Hawaii is urged to find
alternative sources of energy
An organizer of the first Earth Day
issues the state a challenge
An organizer of the first Earth Day issued an environmental challenge to Hawaii and other islands: Make yourself a world expert on solving a problem, such as finding clean sources of energy.
Denis Hayes told the 22nd Annual Pacific Islands Environment Conference in Waikiki yesterday that the islands could focus on renewable energy sources -- the sun, the sea, wind and thermal -- to reduce their vulnerability to global warming brought on by burning fossil fuels.
Island nations and states that adeptly handle their needs for fresh water, waste disposal and clean energy can become world role models, said Hayes, also chief executive of the Bullitt Foundation, a conservation organization in the Pacific Northwest.
"Homo sapiens are already overshooting the long-term carrying capacity of Earth," Hayes said at the conference, hosted by the Environmental Protection Agency and the city. "New models are desperately needed."
Hayes was the national coordinator for the first Earth Day on April 22, 1970, which was created to focus attention on the environment.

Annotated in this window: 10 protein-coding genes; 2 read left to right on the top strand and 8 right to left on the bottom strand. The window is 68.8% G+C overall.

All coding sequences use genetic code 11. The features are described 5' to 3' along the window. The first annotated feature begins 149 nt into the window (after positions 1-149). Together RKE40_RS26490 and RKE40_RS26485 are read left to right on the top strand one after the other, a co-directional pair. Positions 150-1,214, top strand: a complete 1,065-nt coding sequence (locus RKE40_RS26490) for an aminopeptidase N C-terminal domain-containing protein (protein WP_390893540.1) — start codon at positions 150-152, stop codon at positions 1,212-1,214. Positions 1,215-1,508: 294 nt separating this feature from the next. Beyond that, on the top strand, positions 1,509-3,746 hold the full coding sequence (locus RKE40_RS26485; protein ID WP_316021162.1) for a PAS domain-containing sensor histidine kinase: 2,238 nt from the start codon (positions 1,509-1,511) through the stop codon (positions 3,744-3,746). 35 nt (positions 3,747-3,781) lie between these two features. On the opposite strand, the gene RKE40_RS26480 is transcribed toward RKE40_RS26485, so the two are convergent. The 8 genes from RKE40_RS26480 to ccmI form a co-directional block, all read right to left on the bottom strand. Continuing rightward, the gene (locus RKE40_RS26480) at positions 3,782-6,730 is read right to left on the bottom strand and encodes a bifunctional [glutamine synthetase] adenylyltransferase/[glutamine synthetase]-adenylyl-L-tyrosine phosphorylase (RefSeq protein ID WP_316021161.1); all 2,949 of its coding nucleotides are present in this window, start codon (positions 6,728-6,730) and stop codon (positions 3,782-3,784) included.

He said the challenge could be something as simple as finding environmentally friendly ways to farm fish.
Humans have long thought of the ocean as limitless, but it is not, Hayes said, citing recent scientific reports that 90 percent of large fish in the ocean have been depleted.
Ocean trawlers destroy sea floor habitats just as completely as clear-cut logging destroys an old-growth forest, Hayes said.
"But it's invisible, he said. "It's underwater. You don't get people chaining themselves to the sea floor (to stop fishing)."
Honolulu Mayor Jeremy Harris expanded on the theme in a luncheon address to the group, which concludes its conference tomorrow.
"We can't keep spending natural capital," Harris said. "Eventually you have to pay the piper."
"Honolulu is certainly not the best example of how to do it right," Harris acknowledged, but he added that he wants to try to use natural resources wisely and efficiently to preserve them for future generations.